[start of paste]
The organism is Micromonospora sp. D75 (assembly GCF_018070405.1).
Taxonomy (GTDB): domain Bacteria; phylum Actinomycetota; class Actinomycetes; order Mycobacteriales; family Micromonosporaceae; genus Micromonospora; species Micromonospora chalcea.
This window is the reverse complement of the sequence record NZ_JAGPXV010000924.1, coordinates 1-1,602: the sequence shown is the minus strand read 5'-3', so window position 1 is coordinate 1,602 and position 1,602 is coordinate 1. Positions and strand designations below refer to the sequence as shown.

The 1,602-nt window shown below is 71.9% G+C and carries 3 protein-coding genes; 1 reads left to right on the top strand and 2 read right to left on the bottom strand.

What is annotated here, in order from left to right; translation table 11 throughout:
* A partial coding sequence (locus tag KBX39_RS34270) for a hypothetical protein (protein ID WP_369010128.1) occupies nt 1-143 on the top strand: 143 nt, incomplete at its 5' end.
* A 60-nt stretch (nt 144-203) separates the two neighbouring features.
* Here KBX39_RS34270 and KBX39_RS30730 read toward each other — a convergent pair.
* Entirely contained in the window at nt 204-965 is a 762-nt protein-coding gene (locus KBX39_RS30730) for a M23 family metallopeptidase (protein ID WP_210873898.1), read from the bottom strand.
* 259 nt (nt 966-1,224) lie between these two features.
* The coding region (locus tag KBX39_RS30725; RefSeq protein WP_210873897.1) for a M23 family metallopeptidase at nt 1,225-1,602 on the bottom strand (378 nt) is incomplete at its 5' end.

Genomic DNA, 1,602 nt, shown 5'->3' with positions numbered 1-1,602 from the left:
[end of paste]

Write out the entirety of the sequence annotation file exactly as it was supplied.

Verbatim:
The organism is Micromonospora sp. D75 (assembly GCF_018070405.1).
Taxonomy (GTDB): domain Bacteria; phylum Actinomycetota; class Actinomycetes; order Mycobacteriales; family Micromonosporaceae; genus Micromonospora; species Micromonospora chalcea.
This window is the reverse complement of the sequence record NZ_JAGPXV010000924.1, coordinates 1-1,602: the sequence shown is the minus strand read 5'-3', so window position 1 is coordinate 1,602 and position 1,602 is coordinate 1. Positions and strand designations below refer to the sequence as shown.

The 1,602-nt window shown below is 71.9% G+C and carries 3 protein-coding genes; 1 reads left to right on the top strand and 2 read right to left on the bottom strand.

What is annotated here, in order from left to right; translation table 11 throughout:
* A partial coding sequence (locus tag KBX39_RS34270) for a hypothetical protein (protein ID WP_369010128.1) occupies nt 1-143 on the top strand: 143 nt, incomplete at its 5' end.
* A 60-nt stretch (nt 144-203) separates the two neighbouring features.
* Here KBX39_RS34270 and KBX39_RS30730 read toward each other — a convergent pair.
* Entirely contained in the window at nt 204-965 is a 762-nt protein-coding gene (locus KBX39_RS30730) for a M23 family metallopeptidase (protein ID WP_210873898.1), read from the bottom strand.
* 259 nt (nt 966-1,224) lie between these two features.
* The coding region (locus tag KBX39_RS30725; RefSeq protein WP_210873897.1) for a M23 family metallopeptidase at nt 1,225-1,602 on the bottom strand (378 nt) is incomplete at its 5' end.

Genomic DNA, 1,602 nt, shown 5'->3' with positions numbered 1-1,602 from the left: